April 24, 1970 — In early April, when Fleetwood Mac returned to London after an emotional European tour, Peter Green, devastated by drugs, suddenly announced he would be leaving the group in late May. Clifford Davis, the band’s manager, reluctantly began cancelling an upcoming British tour set to begin the following month. Relationships in the stunned band were strained, but the Mac still had to complete recording “The Green Manalishi (With the Two-Prong Crown)”, Peter’s final studio effort with them, as well as a B-side for the single. To underscore the troubled band relationships, Jeremy Spencer opted out of these sessions to work on his own album.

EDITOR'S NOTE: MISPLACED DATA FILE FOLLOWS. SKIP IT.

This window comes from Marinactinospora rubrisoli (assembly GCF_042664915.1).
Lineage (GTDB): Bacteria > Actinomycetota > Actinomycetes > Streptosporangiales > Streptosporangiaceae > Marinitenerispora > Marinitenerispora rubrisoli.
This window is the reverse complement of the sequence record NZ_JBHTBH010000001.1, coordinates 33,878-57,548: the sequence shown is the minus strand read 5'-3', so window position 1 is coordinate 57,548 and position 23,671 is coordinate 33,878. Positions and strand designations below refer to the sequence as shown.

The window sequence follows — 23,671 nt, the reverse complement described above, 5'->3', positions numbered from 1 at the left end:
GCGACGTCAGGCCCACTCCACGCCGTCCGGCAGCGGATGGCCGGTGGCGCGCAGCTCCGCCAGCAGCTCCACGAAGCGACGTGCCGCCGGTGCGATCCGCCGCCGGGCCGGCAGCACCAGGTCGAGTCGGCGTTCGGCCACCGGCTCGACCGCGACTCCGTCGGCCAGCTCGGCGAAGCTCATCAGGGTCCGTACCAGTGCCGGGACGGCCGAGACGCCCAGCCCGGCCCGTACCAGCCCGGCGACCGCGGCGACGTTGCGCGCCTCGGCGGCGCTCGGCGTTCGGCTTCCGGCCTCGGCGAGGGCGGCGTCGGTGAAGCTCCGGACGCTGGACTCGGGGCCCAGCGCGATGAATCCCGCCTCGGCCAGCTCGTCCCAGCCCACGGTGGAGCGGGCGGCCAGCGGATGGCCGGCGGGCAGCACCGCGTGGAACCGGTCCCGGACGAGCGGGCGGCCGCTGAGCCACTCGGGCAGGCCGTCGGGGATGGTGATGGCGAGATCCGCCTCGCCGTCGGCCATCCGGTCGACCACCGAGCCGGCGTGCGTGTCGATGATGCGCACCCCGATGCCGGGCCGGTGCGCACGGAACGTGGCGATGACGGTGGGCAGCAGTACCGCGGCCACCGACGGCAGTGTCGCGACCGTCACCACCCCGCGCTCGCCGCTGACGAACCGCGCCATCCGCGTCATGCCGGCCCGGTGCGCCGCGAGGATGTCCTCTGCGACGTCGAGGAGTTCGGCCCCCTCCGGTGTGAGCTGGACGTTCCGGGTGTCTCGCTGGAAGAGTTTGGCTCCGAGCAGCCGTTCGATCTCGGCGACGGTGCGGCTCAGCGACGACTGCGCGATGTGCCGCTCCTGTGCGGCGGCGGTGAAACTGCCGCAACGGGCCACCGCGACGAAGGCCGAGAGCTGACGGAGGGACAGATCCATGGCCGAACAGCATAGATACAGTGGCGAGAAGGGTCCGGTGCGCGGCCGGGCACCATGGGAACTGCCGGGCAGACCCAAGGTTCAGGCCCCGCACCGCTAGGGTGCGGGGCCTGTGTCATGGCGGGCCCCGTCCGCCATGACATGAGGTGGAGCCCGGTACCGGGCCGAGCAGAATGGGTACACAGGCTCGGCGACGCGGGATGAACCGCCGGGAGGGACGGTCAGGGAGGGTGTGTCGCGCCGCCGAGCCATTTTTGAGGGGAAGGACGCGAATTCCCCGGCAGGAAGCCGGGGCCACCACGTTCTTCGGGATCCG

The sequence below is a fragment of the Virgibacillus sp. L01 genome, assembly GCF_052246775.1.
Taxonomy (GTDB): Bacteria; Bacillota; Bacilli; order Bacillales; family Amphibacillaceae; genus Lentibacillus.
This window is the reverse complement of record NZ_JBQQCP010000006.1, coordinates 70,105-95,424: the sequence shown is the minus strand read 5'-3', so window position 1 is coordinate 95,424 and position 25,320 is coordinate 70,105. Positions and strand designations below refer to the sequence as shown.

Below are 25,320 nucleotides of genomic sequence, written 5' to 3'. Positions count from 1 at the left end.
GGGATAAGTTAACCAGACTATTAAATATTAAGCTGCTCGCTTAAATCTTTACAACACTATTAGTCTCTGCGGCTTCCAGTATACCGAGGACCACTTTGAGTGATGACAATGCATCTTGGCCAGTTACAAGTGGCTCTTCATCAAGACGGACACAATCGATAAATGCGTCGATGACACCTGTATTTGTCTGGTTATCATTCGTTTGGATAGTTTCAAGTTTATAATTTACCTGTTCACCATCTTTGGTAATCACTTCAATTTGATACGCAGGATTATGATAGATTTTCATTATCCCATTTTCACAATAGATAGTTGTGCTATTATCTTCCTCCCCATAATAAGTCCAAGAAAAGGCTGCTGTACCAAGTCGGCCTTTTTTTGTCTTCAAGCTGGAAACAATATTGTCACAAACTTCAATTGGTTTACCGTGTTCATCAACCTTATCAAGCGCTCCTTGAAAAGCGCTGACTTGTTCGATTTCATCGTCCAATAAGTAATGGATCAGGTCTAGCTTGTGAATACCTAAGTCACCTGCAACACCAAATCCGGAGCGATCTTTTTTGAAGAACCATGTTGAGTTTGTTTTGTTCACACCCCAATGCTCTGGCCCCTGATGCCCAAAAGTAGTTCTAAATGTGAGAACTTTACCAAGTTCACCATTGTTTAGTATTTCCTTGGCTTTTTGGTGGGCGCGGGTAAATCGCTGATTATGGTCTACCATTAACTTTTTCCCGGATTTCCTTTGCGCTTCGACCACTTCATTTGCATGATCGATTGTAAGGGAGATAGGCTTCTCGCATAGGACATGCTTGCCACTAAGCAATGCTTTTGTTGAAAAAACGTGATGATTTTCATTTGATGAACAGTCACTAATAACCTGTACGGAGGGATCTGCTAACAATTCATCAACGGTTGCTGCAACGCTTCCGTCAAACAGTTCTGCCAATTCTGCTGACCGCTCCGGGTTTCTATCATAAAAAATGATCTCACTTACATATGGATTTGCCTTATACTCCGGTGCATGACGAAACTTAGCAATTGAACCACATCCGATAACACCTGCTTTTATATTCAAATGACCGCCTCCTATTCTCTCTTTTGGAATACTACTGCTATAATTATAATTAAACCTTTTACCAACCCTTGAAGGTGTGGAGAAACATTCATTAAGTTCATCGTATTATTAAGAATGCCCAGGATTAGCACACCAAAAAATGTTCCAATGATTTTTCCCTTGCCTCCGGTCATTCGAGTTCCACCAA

Despite the high tension, the recording sessions at De Lane Lea Studios in London, driven by the intense music, still had their moments. Mick set up his new gong, surrounded by six microphones and miles of cables, in the underground car park below the studio. When Mick banged his gong, that car park vibrated like a giant bell with an eerie ringing that reverberated off the walls. Talk about an echo! Another night, Carlos Santana showed up, and it didn’t take long for a lengthy jam session to start. In the past, Peter often hit upon brilliant melodic ideas in the midst of jams like these, and on this night, he was showing Santana some pretty impressive licks. At some point, Peter had introduced Santana to “Black Magic Woman”, the hit that Carlos would record shortly thereafter for his own band’s second album. Throughout the sessions, Clifford did his best to convince Peter to stay, but Greenie steadfastly maintained his intention to leave, seemingly happier now that his decision was public.